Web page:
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Home / Money / Personal Finance /  6 dos and don’ts before applying for a car loan

All leading private and public sector banks provide car loans very easily and at very competitive interest rates. With so many options available, car financing may confuse the borrower. However, by keeping these six dos and don’ts in mind, you may be able to get the right car loan:

Do’s

1. Fetch your credit report before applying for a car loan

Interest rates on loans are decided by parameters such as the source of income, gender, and credit score. If you have a high income but a poor credit score, your loan rate may still be high. Lenders fetch the credit reports of car loan applicants to check their creditworthiness. “Those with credit scores of 750 and above usually have higher chances of loan approval. Many lenders also offer preferential lending rates to those with higher credit scores. Hence, those planning to avail car loans should fetch their credit reports from credit bureaus at regular intervals from at least six months before submitting their car loan application," said Gaurav Aggarwal, Director, Paisabazaar.com.

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2. Know the interest rates and charges

The car lending marketplace is diverse and full of options. Therefore, you can go online to compare your options from the lenders you prefer. “A reducing balance loan with low interest and low charges is ideal. Beyond the interest rate, know what various loan charges are," said Adhil Shetty, CEO, BankBazaar.com. A car loan can be up to 7 years long in most cases, and it is therefore a long-term relationship with the lender. Hence what you would pay throughout the loan also matters.

3. Get your documents in order

Proofs of income, address, age, employment etc. are necessary for the loan application process. Therefore, know which documents lenders typically need and get them ready before the loan application. For instance, for salaried persons, salary slips, and the latest income tax returns statements are normally required.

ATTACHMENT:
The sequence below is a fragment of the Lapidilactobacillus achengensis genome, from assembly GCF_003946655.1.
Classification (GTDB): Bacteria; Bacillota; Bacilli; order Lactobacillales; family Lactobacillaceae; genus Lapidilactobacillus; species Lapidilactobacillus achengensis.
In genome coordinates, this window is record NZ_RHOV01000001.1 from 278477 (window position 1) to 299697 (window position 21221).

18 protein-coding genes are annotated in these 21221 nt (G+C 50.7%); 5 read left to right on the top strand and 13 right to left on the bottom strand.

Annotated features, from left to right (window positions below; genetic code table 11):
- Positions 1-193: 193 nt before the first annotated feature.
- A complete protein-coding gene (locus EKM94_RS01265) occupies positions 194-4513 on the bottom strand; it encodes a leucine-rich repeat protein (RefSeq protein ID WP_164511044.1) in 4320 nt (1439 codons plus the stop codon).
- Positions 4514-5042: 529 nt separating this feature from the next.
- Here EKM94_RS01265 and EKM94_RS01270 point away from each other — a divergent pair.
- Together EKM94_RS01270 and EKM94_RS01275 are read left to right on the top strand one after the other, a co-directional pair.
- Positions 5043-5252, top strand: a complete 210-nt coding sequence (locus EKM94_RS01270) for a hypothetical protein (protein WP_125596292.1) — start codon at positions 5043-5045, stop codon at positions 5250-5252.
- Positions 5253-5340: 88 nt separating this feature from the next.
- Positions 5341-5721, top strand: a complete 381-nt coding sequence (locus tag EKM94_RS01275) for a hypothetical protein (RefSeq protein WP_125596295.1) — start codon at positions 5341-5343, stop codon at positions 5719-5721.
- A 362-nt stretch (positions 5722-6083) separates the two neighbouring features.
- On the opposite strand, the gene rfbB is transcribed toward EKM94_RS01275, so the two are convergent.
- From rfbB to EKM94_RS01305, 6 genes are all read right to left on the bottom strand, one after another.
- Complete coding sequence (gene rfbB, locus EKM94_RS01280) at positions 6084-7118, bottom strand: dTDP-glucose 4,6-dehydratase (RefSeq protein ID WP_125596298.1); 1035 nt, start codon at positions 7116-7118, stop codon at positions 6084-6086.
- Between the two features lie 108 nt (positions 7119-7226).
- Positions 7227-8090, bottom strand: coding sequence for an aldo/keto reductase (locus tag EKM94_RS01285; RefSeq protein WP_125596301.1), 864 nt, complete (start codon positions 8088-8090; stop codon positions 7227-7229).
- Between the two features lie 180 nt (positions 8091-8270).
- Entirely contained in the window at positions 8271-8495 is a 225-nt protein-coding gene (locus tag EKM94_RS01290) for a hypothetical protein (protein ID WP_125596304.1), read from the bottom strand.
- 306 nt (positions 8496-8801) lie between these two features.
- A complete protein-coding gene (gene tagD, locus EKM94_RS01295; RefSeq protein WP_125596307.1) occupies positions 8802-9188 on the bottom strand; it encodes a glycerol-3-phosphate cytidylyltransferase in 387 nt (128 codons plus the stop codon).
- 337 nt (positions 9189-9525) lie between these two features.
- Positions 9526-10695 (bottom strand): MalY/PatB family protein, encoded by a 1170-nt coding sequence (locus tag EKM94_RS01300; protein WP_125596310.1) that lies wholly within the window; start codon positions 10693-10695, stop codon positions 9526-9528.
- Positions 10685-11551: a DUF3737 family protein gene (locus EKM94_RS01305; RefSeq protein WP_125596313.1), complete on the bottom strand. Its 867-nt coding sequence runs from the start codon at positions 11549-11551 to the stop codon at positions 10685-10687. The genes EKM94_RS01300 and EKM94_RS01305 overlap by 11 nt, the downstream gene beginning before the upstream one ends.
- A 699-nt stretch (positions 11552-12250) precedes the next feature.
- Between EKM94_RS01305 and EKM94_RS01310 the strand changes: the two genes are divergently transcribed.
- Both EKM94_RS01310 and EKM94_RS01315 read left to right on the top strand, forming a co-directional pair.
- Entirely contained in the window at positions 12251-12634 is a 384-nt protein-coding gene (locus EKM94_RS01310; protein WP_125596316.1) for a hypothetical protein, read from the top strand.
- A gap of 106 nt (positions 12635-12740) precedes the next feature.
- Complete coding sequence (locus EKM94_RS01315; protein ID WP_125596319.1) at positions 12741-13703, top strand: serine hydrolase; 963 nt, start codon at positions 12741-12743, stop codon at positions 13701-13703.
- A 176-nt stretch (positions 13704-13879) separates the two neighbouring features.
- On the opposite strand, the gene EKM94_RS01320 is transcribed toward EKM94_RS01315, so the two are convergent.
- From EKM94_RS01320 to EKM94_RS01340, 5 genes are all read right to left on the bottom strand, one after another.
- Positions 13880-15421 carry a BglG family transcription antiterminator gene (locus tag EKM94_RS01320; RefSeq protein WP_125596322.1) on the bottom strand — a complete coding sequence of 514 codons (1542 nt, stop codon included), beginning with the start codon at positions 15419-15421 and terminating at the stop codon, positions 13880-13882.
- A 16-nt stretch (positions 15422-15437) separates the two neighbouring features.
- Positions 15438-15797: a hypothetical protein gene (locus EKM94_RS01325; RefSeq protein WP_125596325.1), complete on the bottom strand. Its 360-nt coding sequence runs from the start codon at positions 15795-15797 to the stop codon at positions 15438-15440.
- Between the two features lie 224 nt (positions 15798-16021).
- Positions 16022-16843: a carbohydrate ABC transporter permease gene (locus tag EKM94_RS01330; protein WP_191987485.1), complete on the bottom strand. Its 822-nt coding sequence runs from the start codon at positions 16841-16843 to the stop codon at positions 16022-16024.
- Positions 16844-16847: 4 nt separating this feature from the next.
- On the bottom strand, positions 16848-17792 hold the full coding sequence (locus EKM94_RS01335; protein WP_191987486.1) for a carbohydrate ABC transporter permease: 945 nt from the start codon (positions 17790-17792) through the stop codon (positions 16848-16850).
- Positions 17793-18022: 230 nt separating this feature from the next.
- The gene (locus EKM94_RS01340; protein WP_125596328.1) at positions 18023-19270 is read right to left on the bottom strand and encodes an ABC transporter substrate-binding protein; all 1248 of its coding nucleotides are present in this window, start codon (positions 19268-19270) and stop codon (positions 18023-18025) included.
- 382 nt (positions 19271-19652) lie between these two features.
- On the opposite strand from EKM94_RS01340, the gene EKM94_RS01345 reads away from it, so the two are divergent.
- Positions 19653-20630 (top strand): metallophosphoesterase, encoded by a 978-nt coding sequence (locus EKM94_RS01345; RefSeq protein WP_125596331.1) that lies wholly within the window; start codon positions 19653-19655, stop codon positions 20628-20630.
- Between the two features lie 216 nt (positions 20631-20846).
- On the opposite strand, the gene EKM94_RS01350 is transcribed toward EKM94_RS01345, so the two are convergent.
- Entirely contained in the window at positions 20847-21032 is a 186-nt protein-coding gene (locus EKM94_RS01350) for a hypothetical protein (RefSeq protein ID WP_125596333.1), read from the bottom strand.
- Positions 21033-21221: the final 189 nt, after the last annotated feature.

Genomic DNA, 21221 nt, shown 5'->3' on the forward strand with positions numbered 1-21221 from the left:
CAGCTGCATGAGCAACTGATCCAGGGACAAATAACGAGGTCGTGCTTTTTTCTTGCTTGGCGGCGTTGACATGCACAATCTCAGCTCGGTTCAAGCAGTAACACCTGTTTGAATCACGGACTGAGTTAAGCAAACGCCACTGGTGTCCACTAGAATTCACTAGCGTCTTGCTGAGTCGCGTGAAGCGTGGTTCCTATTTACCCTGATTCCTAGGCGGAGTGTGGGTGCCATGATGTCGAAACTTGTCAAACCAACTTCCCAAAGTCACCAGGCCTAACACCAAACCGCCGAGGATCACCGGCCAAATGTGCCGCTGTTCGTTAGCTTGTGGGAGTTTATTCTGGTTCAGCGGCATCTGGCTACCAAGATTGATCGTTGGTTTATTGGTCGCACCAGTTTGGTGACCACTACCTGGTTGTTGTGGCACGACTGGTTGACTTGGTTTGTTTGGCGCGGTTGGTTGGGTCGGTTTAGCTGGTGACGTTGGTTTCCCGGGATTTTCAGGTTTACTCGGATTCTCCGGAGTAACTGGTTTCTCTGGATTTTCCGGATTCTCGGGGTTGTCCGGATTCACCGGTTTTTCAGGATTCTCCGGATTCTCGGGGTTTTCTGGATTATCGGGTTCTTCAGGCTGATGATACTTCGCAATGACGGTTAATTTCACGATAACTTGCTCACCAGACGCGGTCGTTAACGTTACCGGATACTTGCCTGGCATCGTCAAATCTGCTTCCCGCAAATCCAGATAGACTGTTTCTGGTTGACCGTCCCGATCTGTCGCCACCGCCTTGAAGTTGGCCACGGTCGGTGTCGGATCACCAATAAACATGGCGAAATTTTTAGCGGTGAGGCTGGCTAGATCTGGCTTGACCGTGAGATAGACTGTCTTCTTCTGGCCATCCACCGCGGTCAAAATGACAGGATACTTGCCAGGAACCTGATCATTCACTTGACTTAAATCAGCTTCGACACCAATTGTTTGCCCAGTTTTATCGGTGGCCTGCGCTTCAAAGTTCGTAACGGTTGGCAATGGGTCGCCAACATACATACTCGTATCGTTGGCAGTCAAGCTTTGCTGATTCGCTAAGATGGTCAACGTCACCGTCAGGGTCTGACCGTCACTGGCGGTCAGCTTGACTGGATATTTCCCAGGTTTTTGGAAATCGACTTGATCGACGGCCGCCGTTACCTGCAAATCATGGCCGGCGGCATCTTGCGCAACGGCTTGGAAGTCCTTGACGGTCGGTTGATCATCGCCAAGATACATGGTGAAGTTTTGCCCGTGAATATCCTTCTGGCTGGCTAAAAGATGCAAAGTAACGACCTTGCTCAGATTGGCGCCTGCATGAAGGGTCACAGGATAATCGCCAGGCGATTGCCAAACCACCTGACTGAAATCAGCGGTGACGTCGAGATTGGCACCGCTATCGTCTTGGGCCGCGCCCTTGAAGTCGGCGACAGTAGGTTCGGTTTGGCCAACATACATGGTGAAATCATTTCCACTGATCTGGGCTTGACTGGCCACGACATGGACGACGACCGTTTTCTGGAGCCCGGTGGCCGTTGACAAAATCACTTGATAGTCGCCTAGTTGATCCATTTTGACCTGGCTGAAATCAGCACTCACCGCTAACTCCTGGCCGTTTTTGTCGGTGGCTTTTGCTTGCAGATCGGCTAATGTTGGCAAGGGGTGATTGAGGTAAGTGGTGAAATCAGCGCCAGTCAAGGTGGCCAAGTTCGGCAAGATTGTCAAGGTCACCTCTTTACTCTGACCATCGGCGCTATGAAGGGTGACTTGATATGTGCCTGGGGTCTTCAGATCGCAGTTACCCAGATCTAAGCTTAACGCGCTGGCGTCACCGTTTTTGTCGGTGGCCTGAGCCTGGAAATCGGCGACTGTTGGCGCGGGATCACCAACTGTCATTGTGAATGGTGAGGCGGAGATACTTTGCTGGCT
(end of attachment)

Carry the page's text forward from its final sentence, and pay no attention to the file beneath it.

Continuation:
4. Check the prepayment or foreclosure charges

“Usually, lenders levy prepayment charges on car loans offered at the fixed interest rate. Such prepayment charges can cost up to 5-6% of the outstanding loan," said Aggarwal. Moreover, some lenders also limit the amount and number of prepayments during the loan tenure. Hence, if you are opting for fixed-rate car loans, you should prefer lenders imposing minimum restrictions and charging the least on making prepayments.

Don’ts

5. Do not overestimate your EMI affordability

At times, overestimating your Equated Monthly Instalments (EMI) affordability can increase the risk of EMI defaults due to income disruptions or other financial exigencies. Such repayment defaults incur hefty charges and penalties and can also adversely impact your credit score and thereby, your future loan and credit card eligibility.

“A car loan applicant can know his EMI affordability by deducting his mandatory monthly expenses, monthly investments for crucial financial goals, insurance premiums, existing EMIs, etc from his monthly income. Once he knows his EMI affordability, he can opt for the shortest tenure as per his affordability to reduce his interest cost," said Aggarwal.

A lower down payment means you need to convert a higher loan amount into EMI and have to bear higher interest costs in the future, and vice versa. For instance, if you buy a car worth 10 lakh then by paying 2 lakh as down payment, 8 lakh would have to get converted into EMI for seven years. In such a case, you would have to bear additional interest payment of 3.15 lakh till the time you pay all your EMIs (assuming a 10% car loan interest rate).

Similarly, if you would have made a higher down payment, for say 4 lakh, then 6 lakh would have to get converted into EMI for seven years. In such a case, you would have to bear additional interest payment of 2.36 lakh only. Shetty said, "You need to optimize borrowings and out-of-pocket expenses so that your EMI burden isn’t too high. You must also remember that a car is a depreciating asset, and therefore what you spend on it either out of pocket or via loan interest, should be tightly controlled."

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